I hear the government say they are going to give Internet to everyone everywhere…. But they have been saying that for decades ….

Not always easy to connect

As of today, getting internet for free in public places, is far from easy. Especially if you are on the move, like me when I visit a new city for instance.

It is not too hard to set up a hotspot from your mobile so that your friend can roam though …. So what’s actually going on with the provision of the Internet on the fly?


Many cities have started offering free-for-all Wi-Fi in public places. Some corporations, such as Virgin and O2 in the UK also manage free-for-customers-only hotspots.

Yet even in privileged locations like London, having to rely upon free Wi-Fi most often sucks (see some technical reviews here, or there). Why? For at least three reasons.


First Issue: Fragmented Offering

There is first the issue that a mobile user has to constantly create accounts (or, at least, log on) to connect with the various providers’ services, because no harmonised offering exists.

Take the case of Alice, who travels a lot. Say Alice lands in a foreign country and wants to get to the city center. Then she must successively log into the airport company’s Wi-Fi, the shuttle company’s Wi-Fi, the Underground’s Wi-Fi, the hotel’s Wi-Fi, the taxi company’s Wi-Fi…, having to, each time, give away her personal details and wait for a confirmation mail. Often, the resulting hassle means it is easier not to use the Internet at all.


Second Issue: Fixed Supply, Varying Demand

Second, "unfortunately the performance of Wi-Fi hotspots in crowded environments is extremely poor" (Wang et. al., 2016, p.1168). Due to the dramatic and correlated fluctuations in users’ demand, public hotspots suffer from heavy contention at peak hours.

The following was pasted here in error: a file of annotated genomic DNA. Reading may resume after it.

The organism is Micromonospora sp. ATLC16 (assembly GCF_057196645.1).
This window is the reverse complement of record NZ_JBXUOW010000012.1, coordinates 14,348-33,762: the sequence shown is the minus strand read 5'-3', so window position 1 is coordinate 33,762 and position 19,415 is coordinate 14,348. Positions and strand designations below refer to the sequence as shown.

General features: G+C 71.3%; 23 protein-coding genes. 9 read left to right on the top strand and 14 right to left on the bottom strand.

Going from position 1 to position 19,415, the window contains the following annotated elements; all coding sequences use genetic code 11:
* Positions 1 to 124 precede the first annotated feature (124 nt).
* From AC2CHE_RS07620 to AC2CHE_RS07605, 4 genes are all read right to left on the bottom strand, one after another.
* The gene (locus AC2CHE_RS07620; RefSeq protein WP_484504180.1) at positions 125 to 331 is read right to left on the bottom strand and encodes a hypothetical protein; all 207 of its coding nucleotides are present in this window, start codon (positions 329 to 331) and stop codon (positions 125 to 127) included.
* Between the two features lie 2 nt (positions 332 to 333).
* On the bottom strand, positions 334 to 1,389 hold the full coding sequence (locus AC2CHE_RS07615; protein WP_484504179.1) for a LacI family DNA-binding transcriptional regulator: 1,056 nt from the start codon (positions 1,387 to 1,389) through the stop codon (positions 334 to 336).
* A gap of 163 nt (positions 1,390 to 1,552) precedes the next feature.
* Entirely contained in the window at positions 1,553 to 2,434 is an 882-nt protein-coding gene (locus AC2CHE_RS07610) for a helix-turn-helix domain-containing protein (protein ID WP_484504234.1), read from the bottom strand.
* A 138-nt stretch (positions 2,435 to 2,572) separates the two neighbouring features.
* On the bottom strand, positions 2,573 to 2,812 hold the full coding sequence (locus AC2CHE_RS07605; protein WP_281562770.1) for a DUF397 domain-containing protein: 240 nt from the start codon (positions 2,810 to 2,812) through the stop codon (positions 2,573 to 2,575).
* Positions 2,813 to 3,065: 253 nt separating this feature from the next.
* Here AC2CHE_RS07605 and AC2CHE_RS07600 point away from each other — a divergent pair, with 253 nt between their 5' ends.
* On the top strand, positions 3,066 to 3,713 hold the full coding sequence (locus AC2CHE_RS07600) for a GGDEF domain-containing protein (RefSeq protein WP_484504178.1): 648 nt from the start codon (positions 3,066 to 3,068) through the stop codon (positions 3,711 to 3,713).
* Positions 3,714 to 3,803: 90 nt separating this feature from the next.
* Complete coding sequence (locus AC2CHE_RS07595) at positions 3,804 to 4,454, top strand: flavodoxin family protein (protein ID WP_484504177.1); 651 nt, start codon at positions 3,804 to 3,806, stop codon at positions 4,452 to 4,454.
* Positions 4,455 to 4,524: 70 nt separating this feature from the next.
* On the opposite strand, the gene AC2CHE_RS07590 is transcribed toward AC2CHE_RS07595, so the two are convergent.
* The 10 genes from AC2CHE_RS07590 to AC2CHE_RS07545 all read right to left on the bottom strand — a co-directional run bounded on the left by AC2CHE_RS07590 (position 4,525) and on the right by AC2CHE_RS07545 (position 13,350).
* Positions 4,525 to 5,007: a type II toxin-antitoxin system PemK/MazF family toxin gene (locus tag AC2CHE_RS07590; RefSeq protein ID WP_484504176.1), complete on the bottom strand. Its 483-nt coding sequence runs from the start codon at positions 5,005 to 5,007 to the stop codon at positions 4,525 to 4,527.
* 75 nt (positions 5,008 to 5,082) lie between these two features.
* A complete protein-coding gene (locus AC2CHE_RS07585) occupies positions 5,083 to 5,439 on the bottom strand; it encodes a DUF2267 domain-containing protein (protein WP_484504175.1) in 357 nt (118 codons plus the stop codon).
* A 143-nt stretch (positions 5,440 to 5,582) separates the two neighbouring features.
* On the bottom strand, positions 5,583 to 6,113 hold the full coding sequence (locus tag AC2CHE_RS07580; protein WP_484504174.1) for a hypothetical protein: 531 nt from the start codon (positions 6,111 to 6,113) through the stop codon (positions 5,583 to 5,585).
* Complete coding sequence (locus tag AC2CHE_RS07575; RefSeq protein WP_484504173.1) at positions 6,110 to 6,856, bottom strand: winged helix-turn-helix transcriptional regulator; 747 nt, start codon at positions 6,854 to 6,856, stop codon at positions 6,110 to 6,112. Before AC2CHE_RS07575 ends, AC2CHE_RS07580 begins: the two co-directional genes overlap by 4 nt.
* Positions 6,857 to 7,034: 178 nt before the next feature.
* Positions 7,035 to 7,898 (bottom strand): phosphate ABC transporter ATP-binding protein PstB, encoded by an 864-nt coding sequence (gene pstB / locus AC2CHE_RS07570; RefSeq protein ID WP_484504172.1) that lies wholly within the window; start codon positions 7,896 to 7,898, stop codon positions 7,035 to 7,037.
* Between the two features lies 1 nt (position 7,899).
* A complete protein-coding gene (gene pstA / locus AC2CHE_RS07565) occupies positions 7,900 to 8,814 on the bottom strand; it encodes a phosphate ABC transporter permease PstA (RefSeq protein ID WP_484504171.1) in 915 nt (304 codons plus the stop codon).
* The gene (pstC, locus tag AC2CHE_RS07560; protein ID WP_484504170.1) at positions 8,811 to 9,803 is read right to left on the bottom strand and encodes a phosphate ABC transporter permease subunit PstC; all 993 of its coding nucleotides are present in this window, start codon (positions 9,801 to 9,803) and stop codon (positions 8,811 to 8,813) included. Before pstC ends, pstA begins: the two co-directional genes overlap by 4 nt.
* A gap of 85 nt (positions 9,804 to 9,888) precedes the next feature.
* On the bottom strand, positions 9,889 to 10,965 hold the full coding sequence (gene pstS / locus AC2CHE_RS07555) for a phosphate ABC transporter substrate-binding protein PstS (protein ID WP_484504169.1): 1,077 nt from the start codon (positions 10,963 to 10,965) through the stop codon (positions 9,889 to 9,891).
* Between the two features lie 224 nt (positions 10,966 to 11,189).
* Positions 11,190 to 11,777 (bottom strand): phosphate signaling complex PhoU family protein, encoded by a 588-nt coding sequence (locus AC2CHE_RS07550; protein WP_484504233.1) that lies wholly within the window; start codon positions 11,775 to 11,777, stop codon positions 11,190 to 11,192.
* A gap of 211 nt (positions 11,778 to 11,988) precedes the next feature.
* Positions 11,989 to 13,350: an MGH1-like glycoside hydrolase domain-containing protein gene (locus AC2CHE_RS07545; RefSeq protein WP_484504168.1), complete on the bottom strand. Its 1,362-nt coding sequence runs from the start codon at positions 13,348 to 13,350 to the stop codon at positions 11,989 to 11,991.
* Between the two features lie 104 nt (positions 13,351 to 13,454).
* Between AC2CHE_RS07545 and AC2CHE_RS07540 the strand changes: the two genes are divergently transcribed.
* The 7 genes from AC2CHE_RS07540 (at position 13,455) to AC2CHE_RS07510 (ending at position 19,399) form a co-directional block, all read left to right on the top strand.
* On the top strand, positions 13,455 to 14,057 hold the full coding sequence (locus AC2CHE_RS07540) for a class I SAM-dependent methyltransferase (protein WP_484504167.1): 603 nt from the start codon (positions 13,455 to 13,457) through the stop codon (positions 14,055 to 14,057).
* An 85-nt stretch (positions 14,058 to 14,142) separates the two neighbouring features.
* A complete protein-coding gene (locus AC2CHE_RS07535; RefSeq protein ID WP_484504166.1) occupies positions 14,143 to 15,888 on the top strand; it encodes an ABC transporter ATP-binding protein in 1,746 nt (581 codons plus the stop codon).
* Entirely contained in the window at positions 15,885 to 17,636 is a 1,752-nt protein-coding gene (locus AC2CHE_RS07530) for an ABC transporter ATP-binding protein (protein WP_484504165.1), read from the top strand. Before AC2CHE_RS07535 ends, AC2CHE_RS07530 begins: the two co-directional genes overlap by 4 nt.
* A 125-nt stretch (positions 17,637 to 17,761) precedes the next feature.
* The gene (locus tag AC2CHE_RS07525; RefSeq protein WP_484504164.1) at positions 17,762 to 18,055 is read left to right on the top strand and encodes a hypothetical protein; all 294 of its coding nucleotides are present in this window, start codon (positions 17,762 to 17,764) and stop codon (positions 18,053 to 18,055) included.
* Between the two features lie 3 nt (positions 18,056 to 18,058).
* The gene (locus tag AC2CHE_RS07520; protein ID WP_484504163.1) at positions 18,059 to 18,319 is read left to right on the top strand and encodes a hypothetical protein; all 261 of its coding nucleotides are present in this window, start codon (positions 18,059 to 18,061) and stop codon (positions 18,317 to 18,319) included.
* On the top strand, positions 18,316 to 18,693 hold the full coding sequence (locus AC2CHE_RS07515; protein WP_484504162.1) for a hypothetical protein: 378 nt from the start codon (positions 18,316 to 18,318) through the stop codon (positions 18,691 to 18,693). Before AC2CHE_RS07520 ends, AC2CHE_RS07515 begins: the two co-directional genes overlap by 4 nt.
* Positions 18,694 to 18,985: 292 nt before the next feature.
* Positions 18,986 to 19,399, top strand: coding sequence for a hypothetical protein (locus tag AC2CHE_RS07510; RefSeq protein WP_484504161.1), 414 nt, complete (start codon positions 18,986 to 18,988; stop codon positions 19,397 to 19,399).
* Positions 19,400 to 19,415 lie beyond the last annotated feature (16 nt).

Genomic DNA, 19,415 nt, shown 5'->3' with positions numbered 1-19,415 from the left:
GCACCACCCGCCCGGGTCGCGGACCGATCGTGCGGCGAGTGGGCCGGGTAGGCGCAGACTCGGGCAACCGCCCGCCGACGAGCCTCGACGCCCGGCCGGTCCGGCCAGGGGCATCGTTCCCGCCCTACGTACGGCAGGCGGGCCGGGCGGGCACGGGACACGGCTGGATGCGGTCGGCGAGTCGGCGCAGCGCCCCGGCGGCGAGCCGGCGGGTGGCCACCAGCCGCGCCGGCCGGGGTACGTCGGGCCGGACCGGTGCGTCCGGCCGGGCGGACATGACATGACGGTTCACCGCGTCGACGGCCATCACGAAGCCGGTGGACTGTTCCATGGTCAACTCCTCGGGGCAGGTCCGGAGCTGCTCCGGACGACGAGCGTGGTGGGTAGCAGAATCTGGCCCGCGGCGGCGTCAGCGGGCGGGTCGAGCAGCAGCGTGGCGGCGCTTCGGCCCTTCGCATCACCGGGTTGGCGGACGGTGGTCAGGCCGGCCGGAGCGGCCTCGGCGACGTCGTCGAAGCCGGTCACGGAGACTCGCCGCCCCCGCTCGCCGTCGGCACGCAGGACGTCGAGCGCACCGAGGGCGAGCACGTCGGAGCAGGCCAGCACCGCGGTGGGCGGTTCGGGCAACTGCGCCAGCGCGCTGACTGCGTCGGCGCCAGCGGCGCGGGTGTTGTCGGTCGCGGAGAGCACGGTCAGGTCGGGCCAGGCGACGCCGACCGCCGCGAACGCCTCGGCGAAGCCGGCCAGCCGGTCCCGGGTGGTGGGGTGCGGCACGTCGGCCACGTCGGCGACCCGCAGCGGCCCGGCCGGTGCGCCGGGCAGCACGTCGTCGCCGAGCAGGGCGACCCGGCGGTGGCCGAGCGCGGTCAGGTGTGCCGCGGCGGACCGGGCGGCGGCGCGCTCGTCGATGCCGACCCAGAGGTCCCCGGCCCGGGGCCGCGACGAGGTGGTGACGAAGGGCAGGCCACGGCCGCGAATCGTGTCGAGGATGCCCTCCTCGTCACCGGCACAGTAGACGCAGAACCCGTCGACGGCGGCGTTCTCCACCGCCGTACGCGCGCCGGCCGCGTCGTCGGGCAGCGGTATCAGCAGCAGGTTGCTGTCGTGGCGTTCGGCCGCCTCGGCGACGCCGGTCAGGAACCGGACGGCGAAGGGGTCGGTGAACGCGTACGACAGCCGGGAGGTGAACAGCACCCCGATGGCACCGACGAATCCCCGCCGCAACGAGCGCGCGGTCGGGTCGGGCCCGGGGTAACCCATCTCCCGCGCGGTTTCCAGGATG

That should not come as a surprise…. at 5 pm everyone goes home, and at 5 am everyone sleeps (hum). Problem is, the supply does not change.

Weekly traffic at a typical public Hotspot

A fixed supply results in what my network prof used to call high contention ratio: server delays and low goodput. It just does not work!!

I investigated some technological countermeasures to this problem in a past life. My conclusion: they have but a limited effectiveness … and indeed I am not the only one to think so.


Third Issue: If you are with O2 you are not Virgin

Commercial offerings have two extra limitations:

  1. one needs to be associated with the offerer to use them
  2. they mostly rely on home routers for creating hotspots, which is ill-fitted for mobile users.

Point 1. is an issue since market fragmentation means not everyone is a Virgin, O2, and BT customer, for instance. Indeed, being a customer of one of these companies generally implies not being a customer of the others.

Point 2. appears to be an economic necessity given the lack of incentives there is for running a free-for-customers-of-your-provider hotspot: running a Wi-Fi hotspot on a mobile device that has limited autonomy is not something the owner of this device is likely to accept without being correspondingly compensated. Pity though, cuz I love surfing while moving.


Consequence: Feast or Famine & Infamous Pricing

The consequence of all this is a "feast or famine" situation for the end users. Feast because competition between ISPs led people with an access to the Internet to enjoy super broadband (in the hundreds of Mbit/s), most often way above their actual needs. Famine because those who do not have access to the Internet, if they happen to need it, display a very inelastic demand for it. Result?

GBP 5 per hour …. really (well I am addicted …. so I ll go for it but… )…. REALLY ??????

!!!!!! INFAMOUS PRICING !!!!!


Given the government was unable to deliver on its promises and that big companies make us overpay… what are disrupters waiting for?

So far, so bad

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